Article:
This book by Paul Berra is subtitled “An Anthology of Famous Last Words.” It’s a British book, so American readers might quibble with some definitions of “famous,” but I found all the quotes interesting, enlightening, or entertaining, even when I had no idea who the speaker was. (Fortunately, Berra includes a brief discussion of each person and their circumstances, so you won’t feel completely ignorant.)

gordon meyer with book

I loved Barra’s opening paragraph in the Introduction:

In the midst of life, we are in death. Or, to paraphrase Jesus on the poor, the dead are always with us. They people our thoughts and memorials; they accumulate like dust behind locked doors and perch soberly atop bookshelves and mantelpieces.

For the record, that Jesus guy he mentions isn’t one of the people I’d never heard of. Also, I love the use of “people our thoughts,” which reminds me of Neil Tobin’s analysis of an artifact at the Winchester Mystery House.

Also in the Introduction, Berra refers to Robert Shea, and a personal patron saint of mine, Robert Anton Wilson, as “beat generation” writers. I suppose that is chronologically true, but it’s not a description that I’ve encountered before. I will ponder it carefully.

The book has about 200 examples of last words, and as there were many that I enjoyed, these are but a few examples:

  • “That was the best ice-cream soda I ever tasted”, said by Lou Costello before dropping dead, and “I just wish I had time for one more bowl of chili,” said by Kit Carson. Succumbing with food on the mind seems like something I’m likely to do, too.
  • “Why should I talk to you? I’ve just been talking to your boss,” said Wilson Mizner to the priest who visited his deathbed.
  • “Hurrah for Anarchy! This is the happiest moment of my life!” declared a neighbor of mine, George Engel, just before being unjustly hanged until dead. (Guests on my Bizarre Wicker Park tour learn all about this.)
  • “Don’t worry, it’s not loaded” were the last words of Terry Kath, a founding member of the band Chicago, which he uttered before shooting himself during a game of Russian Roulette.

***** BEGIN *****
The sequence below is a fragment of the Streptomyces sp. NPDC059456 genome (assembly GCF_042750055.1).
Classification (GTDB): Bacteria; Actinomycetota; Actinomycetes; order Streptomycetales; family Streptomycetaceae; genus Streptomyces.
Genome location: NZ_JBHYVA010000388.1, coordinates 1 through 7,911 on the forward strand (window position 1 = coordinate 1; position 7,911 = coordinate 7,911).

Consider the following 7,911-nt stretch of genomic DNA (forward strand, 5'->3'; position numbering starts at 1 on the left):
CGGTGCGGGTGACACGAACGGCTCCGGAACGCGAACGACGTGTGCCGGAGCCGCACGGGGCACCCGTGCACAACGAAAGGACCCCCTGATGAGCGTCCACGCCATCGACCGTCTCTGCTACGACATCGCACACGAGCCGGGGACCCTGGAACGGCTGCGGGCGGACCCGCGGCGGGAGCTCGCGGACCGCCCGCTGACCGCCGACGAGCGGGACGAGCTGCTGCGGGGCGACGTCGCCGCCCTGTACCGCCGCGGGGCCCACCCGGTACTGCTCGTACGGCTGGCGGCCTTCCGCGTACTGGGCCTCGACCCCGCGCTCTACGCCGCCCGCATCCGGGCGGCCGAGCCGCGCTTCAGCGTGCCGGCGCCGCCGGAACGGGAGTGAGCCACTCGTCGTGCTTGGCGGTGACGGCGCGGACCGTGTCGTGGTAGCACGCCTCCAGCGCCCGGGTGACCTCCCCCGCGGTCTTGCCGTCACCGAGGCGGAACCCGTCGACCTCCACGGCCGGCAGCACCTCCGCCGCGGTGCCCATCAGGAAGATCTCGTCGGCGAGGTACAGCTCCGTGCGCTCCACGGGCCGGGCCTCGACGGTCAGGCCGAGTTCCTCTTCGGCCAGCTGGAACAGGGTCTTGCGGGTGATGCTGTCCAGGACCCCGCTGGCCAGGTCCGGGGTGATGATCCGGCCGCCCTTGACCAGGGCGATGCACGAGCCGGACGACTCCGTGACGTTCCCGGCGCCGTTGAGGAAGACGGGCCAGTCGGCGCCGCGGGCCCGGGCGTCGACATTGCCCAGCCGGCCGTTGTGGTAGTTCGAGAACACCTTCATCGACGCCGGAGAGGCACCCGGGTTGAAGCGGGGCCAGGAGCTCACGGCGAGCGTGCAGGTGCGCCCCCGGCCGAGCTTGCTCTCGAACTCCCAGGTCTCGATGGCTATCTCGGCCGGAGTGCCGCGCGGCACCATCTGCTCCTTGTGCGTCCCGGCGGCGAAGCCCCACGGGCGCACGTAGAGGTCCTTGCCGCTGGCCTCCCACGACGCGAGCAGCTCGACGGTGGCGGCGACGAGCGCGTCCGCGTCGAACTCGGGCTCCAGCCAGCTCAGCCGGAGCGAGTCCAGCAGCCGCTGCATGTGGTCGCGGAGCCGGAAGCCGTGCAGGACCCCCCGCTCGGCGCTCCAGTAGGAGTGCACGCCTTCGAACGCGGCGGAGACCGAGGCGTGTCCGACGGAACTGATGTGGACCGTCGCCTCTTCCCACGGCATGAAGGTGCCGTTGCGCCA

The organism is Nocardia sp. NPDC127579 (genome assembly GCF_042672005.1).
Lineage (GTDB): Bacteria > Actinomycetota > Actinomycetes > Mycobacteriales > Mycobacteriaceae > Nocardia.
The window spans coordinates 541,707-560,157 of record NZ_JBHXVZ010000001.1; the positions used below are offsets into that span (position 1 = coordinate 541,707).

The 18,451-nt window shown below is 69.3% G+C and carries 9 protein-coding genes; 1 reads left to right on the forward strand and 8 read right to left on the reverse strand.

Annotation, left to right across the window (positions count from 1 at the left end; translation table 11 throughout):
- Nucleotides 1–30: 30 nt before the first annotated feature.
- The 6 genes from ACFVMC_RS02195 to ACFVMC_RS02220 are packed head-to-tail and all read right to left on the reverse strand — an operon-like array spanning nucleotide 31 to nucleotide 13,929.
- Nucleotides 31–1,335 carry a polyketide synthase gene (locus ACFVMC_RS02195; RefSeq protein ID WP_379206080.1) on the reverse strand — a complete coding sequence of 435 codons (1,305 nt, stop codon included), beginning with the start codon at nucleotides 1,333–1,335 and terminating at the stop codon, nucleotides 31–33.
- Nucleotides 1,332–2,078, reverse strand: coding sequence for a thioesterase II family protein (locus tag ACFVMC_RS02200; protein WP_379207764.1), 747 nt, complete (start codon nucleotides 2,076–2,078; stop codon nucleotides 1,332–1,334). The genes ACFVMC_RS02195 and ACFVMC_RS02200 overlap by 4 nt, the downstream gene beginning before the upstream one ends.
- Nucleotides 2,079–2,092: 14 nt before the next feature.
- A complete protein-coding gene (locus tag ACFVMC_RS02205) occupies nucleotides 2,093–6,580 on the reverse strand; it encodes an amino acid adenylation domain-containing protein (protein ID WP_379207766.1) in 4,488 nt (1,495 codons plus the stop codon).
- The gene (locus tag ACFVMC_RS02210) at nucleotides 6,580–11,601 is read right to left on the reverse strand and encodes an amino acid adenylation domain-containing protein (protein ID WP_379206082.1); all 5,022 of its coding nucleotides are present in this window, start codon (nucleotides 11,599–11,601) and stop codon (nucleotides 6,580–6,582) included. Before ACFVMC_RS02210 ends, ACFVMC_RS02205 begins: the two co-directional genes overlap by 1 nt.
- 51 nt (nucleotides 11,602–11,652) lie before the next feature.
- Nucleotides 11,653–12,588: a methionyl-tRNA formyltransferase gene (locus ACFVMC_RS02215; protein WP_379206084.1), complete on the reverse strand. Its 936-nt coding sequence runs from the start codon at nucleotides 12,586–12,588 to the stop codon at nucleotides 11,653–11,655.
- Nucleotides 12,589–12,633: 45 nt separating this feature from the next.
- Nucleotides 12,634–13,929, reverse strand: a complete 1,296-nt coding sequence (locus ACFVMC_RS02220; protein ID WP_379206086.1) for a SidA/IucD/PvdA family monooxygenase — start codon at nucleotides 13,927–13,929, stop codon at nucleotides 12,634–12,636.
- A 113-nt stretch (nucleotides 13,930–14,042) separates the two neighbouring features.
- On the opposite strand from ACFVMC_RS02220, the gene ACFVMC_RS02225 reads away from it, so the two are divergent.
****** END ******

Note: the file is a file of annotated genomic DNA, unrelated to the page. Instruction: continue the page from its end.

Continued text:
• Ambrose Bierce, author of The Devil’s Dictionary, said, “As to me, I leave here tomorrow for an unknown destination” before doing just that. His whereabouts were never discovered and his death presumed.
  • “Only one man ever understood me, and he didn’t understand me” is the perfect dialectical riddle, appropriately uttered by Georg Hegel.

I bought my copy of Grave Tidings at Quimby’s in Chicago, but you can also, of course, find it in the Amazon.


I do not accept advertising, but the Amazon want you to know that some links may contain affiliate codes that dangle the promise of earning me a few pennies towards running this site (at no additional expense to you). Humbly, Gordon Meyer

Book Review: Cows on Ice and Owls in the Bog

I love aphorisms and similes, so I was happy as a pig in shit to get this book. Subtitled “The Weird and Wonderful World of Scandinavian Sayings” it promised three of my favorite things under one cover. (For the record, those are: weird, Scandinavia, and sayings.)

The book is finely produced with the kind of subtle wit and attention to minimalist detail that you expect from two Scandinavians with names like Katarina Montnémery and Nastia Sleptsova. (Huh?)


gordon meyer holding the book

The sayings are fun, and the authors include a wonderful illustration and a paragraph or two of elucidation that eliminates any head-scratching moments. Most are not innately understood by American ears, so I probably won’t be slipping any into daily use. (You’re welcome.) But the cultural insights are fascinating, and at a higher level, demonstrate the universality of the human condition. A couple of examples: